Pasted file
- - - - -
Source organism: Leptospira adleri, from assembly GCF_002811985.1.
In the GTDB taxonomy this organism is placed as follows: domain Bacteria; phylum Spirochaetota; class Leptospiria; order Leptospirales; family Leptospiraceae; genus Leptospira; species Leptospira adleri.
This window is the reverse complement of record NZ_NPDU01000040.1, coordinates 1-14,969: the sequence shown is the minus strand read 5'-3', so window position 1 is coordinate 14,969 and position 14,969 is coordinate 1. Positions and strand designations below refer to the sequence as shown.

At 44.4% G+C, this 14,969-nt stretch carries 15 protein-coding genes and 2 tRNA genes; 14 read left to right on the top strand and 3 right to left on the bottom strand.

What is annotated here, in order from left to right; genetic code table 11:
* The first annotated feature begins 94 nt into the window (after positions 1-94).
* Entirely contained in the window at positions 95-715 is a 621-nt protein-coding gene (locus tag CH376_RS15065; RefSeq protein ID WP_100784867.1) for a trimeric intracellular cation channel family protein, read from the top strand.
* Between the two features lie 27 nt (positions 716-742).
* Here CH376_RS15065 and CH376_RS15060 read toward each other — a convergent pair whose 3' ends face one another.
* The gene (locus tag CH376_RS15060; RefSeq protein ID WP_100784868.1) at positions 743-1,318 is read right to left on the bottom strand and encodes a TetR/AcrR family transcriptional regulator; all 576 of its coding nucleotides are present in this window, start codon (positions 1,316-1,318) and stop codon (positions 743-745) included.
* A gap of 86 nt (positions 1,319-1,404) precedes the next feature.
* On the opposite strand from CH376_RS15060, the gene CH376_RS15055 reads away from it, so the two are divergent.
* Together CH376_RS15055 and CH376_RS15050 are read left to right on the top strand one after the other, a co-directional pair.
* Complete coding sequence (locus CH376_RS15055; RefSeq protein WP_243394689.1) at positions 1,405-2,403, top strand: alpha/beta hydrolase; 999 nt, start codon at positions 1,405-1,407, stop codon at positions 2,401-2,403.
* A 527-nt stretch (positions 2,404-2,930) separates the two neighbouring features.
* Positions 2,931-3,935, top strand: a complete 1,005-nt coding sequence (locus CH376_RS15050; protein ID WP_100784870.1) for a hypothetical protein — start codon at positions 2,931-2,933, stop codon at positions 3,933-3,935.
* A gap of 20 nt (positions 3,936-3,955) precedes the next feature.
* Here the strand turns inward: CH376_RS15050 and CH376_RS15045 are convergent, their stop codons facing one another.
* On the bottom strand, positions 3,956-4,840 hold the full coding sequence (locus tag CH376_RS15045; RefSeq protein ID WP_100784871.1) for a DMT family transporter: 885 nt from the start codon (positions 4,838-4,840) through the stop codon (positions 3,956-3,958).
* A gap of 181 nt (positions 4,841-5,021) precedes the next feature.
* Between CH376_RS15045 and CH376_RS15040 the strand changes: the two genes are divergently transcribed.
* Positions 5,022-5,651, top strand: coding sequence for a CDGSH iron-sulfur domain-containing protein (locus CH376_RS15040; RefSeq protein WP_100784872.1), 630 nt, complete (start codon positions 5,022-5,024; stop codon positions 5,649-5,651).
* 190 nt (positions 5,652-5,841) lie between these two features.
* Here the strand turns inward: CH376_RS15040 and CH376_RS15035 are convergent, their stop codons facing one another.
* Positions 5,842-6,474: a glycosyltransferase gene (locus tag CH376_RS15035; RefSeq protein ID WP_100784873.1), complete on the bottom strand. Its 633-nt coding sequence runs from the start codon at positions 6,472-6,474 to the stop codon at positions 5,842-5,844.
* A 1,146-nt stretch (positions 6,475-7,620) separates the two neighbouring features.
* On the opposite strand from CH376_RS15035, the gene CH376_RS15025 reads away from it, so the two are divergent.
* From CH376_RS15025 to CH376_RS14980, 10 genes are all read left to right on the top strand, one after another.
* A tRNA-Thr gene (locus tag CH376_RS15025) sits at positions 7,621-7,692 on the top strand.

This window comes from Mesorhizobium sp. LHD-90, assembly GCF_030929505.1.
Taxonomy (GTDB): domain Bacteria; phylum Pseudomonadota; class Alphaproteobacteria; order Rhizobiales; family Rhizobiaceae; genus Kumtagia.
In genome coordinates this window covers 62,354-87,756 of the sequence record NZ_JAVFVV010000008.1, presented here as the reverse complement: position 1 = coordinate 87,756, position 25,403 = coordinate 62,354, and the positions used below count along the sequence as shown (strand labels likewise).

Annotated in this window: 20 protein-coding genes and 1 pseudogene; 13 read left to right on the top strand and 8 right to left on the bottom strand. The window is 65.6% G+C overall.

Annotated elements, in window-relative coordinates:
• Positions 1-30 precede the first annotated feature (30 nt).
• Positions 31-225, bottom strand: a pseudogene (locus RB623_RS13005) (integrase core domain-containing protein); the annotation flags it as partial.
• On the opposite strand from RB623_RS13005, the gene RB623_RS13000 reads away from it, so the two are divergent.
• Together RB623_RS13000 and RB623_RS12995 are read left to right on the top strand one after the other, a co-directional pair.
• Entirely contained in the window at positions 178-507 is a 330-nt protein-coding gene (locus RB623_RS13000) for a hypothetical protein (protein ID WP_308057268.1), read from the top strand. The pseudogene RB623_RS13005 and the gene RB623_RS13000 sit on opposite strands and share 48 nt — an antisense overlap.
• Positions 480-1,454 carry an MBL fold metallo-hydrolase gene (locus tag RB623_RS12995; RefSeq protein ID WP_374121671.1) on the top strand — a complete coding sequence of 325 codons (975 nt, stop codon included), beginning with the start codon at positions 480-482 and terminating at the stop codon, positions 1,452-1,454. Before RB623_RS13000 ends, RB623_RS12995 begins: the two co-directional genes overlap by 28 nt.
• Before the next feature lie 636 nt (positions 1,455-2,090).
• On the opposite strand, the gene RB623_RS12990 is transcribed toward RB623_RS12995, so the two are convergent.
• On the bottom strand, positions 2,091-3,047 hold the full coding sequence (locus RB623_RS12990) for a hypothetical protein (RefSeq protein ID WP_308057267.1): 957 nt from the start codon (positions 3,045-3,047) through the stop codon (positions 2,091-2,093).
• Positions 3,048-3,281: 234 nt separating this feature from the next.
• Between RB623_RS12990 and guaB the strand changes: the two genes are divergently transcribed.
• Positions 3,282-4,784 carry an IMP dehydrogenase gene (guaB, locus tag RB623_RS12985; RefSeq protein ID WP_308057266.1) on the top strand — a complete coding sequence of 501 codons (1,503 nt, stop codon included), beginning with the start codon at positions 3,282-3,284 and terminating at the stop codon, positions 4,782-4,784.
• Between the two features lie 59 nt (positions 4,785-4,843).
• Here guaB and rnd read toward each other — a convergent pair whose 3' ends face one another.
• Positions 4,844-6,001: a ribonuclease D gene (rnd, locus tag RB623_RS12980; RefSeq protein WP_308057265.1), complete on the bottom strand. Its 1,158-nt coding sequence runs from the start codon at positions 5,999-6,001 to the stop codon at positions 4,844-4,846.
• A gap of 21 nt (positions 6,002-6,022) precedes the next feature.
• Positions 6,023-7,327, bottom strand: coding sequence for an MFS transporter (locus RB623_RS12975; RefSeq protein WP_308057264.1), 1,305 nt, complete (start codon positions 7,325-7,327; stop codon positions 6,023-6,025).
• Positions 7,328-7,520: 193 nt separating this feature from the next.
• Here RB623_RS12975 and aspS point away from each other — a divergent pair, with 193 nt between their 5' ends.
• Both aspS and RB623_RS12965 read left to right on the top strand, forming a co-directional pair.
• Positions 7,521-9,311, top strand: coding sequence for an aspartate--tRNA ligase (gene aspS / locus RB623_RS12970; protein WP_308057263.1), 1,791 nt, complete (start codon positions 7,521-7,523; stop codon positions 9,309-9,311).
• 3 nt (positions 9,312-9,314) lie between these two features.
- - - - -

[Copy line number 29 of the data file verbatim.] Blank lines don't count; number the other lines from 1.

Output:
* A tRNA-Thr gene (locus tag CH376_RS15025) sits at positions 7,621-7,692 on the top strand.